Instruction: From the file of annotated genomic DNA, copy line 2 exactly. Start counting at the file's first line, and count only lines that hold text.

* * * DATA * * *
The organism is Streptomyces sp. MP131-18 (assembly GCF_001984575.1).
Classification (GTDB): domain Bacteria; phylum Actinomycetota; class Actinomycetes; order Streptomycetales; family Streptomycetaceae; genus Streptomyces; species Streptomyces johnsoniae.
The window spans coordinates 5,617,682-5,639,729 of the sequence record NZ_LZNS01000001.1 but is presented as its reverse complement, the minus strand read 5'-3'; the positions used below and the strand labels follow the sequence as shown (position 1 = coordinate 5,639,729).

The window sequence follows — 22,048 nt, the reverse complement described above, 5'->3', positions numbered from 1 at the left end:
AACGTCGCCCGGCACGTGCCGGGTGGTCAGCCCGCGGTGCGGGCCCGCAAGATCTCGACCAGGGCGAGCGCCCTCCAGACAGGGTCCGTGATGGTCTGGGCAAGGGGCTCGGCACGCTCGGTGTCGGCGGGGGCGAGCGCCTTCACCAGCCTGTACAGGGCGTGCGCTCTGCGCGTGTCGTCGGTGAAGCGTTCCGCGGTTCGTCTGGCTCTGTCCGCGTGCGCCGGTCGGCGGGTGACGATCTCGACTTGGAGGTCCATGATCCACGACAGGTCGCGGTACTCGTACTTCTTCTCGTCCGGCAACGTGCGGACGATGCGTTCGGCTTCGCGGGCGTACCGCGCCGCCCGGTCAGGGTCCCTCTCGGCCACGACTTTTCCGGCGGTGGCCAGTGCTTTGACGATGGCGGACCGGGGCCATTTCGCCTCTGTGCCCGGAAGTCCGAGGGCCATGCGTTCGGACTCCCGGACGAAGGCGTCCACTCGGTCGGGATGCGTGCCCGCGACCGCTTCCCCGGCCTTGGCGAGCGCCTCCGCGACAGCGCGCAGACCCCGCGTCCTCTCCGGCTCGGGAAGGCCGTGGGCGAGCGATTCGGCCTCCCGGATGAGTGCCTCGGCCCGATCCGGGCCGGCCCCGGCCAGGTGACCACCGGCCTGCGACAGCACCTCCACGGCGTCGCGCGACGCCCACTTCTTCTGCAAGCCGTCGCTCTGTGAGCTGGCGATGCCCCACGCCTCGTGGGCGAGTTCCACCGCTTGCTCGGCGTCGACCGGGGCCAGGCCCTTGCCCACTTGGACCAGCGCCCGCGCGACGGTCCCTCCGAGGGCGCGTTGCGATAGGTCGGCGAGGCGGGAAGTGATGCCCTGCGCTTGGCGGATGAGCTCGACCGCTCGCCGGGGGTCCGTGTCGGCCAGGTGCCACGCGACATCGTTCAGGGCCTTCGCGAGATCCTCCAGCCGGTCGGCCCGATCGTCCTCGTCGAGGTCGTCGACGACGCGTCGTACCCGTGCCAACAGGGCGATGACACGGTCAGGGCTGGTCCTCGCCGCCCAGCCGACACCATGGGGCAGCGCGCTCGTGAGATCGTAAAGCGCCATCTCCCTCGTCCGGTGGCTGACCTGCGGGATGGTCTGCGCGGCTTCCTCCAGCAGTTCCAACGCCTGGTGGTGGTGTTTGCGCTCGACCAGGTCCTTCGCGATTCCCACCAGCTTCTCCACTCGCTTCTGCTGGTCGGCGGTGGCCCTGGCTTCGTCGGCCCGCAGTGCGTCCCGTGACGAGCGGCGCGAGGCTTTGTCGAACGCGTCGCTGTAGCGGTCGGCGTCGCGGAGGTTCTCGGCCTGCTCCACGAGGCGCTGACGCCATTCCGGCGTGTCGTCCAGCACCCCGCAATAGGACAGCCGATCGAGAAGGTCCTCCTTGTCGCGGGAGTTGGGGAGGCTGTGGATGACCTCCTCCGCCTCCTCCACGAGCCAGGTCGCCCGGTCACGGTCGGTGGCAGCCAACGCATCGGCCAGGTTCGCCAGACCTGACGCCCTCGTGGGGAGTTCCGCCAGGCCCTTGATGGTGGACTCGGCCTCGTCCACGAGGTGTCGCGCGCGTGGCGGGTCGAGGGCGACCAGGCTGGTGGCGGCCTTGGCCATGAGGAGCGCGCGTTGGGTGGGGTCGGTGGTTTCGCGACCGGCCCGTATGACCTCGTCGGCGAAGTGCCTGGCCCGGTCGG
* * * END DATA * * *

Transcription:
Classification (GTDB): domain Bacteria; phylum Actinomycetota; class Actinomycetes; order Streptomycetales; family Streptomycetaceae; genus Streptomyces; species Streptomyces johnsoniae.